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Introduction to malas

What are malas or mala beads

Simply put, a mala (also called a japa mala) is a string of beads. The Sanskrit word ‘mala’ translates to ‘garland’. Traditionally malas or mala beads are used as an aid for counting the repetitions of mantras or chants during meditation. They are a tool you can use to refocus your intention in meditation.


The specific origin of the mala is unknown as the use of beads for counting was a widespread practice in ancient cultures, however the earliest origins stem from India and Nepal. Mala beads have been used in India in Buddhist and Hindu tradition for over 3,000 years.


Typically mala beads have 108 beads on one string with one larger “guru bead”. Each bead is knotted on by hand with overhand knots which make the mala durable and versatile for use. Malas can be made out a range of materials, traditionally organic materials such as stone, plant seed, wood or metal. Malas made out of gemstones carry the energy of the stones used to amplify your own intentions and affirmation. Due to the nature of these materials, no two malas will ever be exactly the same making each mala a highly personal item.


How to use your mala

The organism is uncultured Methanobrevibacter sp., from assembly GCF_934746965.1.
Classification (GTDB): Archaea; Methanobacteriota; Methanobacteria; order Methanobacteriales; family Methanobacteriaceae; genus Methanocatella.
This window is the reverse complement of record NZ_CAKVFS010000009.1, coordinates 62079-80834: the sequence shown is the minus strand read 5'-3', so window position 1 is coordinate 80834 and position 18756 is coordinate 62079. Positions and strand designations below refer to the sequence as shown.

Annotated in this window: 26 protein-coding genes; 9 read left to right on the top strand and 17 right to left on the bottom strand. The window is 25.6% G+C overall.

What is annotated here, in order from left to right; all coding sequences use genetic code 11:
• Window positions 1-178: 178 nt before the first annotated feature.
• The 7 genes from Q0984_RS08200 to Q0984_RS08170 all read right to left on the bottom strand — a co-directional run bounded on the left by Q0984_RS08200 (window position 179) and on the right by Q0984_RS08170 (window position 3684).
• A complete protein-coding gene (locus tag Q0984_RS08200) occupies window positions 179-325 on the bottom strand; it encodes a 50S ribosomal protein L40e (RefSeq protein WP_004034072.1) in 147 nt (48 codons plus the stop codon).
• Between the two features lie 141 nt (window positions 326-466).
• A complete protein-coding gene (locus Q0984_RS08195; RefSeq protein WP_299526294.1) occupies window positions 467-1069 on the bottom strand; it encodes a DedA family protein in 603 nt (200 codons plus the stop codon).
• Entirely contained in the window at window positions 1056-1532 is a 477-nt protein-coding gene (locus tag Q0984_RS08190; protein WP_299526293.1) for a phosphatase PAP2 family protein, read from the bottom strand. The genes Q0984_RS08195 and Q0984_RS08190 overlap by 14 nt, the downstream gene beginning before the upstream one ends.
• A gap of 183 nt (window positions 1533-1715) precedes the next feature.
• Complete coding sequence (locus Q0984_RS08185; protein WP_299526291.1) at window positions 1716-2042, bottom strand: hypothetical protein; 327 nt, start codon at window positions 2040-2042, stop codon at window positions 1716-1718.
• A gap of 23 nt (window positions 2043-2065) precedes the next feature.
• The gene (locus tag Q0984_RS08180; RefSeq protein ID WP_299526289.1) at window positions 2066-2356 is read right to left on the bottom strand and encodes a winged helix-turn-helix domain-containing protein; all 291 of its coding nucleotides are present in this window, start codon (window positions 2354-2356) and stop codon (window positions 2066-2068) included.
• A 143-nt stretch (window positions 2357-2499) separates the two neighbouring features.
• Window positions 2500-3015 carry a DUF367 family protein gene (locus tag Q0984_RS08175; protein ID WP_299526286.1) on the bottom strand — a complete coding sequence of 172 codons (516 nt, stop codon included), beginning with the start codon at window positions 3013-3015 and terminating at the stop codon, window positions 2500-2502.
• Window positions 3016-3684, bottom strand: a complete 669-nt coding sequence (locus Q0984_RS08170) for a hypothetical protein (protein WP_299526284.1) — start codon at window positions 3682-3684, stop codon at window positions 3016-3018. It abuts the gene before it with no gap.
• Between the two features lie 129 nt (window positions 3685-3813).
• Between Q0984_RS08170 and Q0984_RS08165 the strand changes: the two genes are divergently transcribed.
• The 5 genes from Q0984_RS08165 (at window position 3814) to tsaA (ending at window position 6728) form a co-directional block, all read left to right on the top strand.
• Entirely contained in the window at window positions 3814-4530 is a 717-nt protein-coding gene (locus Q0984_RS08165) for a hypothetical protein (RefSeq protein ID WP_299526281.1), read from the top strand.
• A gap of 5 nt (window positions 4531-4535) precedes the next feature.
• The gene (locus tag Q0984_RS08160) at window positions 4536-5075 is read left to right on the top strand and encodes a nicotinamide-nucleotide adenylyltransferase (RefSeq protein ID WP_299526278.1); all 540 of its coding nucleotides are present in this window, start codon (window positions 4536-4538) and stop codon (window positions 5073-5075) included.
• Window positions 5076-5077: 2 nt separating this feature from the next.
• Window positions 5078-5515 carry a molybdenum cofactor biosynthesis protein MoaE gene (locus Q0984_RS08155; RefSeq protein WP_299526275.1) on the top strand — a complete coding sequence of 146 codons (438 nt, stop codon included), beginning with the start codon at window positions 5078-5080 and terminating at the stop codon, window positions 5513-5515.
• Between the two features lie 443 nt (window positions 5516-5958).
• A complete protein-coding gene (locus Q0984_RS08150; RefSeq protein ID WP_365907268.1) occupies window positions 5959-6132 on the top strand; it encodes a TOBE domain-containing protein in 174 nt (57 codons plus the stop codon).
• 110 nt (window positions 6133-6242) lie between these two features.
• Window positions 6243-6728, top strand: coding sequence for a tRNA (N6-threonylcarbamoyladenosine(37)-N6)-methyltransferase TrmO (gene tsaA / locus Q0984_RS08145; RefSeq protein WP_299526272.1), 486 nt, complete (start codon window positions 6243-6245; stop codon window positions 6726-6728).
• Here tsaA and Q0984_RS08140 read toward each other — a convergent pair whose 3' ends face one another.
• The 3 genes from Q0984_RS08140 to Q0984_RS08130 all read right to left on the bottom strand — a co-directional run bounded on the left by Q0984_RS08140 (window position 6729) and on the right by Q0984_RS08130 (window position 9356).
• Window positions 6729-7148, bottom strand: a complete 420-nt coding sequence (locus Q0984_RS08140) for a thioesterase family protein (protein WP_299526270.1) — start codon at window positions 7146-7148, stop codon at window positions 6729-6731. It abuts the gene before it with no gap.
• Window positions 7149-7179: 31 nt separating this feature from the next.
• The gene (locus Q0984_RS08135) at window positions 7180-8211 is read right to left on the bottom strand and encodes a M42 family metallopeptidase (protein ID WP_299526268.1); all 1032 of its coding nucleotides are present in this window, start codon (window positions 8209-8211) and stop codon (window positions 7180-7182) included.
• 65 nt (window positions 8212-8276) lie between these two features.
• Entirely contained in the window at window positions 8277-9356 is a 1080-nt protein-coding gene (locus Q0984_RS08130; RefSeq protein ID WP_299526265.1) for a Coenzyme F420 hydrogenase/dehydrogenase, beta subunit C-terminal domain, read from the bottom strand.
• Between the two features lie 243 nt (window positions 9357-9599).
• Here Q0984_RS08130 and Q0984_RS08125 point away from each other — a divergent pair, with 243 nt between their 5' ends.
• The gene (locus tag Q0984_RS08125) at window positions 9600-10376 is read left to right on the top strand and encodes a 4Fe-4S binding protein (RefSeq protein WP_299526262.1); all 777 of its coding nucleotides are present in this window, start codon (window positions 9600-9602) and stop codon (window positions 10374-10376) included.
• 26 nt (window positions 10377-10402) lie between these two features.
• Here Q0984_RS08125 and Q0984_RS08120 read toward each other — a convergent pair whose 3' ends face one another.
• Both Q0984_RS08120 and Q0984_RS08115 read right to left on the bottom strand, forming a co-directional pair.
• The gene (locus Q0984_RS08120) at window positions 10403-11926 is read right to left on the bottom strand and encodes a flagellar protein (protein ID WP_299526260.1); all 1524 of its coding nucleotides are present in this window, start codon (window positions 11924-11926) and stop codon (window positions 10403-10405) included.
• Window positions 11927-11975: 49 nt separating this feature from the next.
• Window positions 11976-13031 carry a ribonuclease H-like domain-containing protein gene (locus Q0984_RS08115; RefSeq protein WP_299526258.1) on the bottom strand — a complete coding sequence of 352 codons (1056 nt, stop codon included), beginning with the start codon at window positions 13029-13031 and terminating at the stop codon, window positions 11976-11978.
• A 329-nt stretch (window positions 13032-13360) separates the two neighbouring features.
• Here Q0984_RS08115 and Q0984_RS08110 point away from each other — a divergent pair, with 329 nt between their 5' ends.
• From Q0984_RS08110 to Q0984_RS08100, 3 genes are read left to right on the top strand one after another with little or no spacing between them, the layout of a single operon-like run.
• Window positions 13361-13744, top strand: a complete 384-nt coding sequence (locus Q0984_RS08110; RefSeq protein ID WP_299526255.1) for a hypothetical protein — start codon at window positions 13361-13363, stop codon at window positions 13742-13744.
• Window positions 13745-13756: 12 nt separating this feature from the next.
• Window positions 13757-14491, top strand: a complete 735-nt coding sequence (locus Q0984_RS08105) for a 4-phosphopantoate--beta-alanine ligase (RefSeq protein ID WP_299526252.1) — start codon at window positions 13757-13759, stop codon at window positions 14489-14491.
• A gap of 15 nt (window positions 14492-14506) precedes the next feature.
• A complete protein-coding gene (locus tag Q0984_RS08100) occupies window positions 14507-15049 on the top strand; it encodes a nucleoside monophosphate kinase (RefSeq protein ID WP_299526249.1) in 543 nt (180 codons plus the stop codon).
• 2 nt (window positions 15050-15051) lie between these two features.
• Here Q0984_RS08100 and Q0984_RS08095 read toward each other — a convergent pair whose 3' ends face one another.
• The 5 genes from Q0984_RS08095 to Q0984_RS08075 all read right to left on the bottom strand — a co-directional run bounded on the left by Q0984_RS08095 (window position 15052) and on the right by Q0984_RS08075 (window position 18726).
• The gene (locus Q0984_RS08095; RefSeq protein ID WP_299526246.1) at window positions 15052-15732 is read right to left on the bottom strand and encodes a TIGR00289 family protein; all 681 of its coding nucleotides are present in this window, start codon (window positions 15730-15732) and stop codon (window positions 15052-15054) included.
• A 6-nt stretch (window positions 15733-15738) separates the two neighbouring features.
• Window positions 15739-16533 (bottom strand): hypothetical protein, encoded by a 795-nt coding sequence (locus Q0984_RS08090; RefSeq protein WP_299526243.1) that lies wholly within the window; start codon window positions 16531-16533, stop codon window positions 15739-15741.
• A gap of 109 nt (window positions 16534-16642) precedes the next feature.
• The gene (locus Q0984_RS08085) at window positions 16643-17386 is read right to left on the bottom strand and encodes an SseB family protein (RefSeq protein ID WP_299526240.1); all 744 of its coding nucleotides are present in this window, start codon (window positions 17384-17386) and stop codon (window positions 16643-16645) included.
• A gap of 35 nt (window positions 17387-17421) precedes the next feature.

As a meditation tool malas help you count and focus. All you need to start meditation with your mala is a calm, comfortable, quiet place to sit, 10-15 minutes of uninterrupted time and of course your mala! Choose the a mantra, intention or affirmation of you want to meditatie on or you can simply focus on your inhale and exhale.


Once you’ve found your seat, hold your mala in your dominant hand with the tassel facing towards and connect with the energy of the beads. Start by closing your eyes and taking deep cleansing breaths to settle in. Bring your focus and attention onto your mantra, intention or affirmation.


Starting at the guru bead move along the mala one bead at a time, using each movement as an opportunity to focus on a breath, mantra, affirmation or intention. This process creates positive spiritual energy – known as ‘japa.’ Move slowly and with intention, turning each bead individually between your fingers.


When using a full length mala you will go through 109 repetitions of your chosen mantra, including the guru bead. If you want to continue your meditation practice for more than one round through your mala, simply reverse direction once you reach the guru bead. Your mala may have counter beads to help you know where in your practice you are.


How to wear your mala

Many wear their malas as a necklace, however traditional malas are almost always worn on the right hand, wrapped around the wrist like a bracelet. Whichever way you choose to wear your mala there are a some guidelines to follow to give this special tool the respect it deserves. Remember this is a spiritual tool for you to connect deeper. As a spiritual tool it is not appropriate for your mala beads to touch the ground. If you want to keep them close during your yoga practice, place your mala on something that elevates it from the ground.


There is debate over whether you should let other people touch your mala. You can do what feels right to you but, before your next mediation practice, it might be a good idea to cleanse the energy of your mala after someone else has touched. In general it is good to cleanse your malas periodically.


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